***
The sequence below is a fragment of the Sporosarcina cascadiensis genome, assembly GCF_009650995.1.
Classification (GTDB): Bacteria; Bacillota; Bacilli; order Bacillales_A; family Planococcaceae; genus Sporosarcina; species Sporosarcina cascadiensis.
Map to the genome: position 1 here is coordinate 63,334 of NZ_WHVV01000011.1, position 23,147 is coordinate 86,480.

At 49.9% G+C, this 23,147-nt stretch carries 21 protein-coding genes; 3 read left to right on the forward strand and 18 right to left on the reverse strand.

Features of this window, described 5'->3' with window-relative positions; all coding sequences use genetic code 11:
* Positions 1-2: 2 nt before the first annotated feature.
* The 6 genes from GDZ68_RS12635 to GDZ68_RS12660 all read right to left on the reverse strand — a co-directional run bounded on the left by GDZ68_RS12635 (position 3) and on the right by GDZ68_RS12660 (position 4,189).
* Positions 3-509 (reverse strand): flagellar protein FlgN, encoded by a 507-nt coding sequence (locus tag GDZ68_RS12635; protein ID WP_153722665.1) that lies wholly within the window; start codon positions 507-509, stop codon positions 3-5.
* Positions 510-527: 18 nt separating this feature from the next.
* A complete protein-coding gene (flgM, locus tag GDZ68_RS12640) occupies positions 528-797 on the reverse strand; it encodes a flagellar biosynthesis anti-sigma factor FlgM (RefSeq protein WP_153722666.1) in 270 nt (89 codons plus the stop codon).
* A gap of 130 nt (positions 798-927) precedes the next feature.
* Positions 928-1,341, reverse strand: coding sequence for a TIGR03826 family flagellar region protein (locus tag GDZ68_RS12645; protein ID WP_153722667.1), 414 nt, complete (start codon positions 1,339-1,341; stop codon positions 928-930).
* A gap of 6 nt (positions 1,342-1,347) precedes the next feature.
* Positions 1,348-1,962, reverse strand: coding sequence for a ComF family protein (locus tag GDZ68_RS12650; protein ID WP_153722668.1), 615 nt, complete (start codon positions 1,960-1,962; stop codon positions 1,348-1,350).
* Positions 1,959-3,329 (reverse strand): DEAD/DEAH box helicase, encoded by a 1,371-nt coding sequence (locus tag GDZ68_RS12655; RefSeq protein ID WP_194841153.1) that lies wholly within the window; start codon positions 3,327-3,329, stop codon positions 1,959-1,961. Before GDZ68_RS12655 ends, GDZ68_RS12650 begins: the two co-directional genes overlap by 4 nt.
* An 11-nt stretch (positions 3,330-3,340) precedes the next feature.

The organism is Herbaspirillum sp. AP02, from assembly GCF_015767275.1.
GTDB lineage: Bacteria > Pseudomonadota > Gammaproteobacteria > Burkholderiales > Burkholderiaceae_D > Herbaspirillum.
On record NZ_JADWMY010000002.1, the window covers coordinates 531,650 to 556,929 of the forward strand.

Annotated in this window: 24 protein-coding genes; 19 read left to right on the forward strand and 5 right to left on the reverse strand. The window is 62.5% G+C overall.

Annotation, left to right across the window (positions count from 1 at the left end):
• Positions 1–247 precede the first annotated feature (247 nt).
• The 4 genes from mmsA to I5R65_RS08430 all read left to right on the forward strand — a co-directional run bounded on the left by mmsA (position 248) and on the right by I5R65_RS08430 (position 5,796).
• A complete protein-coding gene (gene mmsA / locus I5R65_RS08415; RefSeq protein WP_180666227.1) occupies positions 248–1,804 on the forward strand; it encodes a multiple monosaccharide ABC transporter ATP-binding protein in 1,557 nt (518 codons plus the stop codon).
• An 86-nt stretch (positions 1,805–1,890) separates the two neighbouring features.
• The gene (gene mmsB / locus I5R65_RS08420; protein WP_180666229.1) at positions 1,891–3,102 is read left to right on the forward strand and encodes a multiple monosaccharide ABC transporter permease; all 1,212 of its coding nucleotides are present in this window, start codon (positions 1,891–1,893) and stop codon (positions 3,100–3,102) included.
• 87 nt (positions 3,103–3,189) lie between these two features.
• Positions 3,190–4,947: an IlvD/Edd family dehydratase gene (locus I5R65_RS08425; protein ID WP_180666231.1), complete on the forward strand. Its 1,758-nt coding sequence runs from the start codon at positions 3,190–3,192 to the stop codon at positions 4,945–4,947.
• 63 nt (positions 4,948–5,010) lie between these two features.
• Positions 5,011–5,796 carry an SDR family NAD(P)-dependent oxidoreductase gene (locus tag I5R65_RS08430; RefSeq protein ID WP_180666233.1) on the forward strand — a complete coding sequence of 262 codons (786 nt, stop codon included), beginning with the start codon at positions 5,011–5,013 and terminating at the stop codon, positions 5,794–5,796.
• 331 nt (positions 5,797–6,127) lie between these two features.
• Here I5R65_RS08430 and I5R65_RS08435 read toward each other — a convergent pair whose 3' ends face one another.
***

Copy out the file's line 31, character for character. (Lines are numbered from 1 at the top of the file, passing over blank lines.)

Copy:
• 331 nt (positions 5,797–6,127) lie between these two features.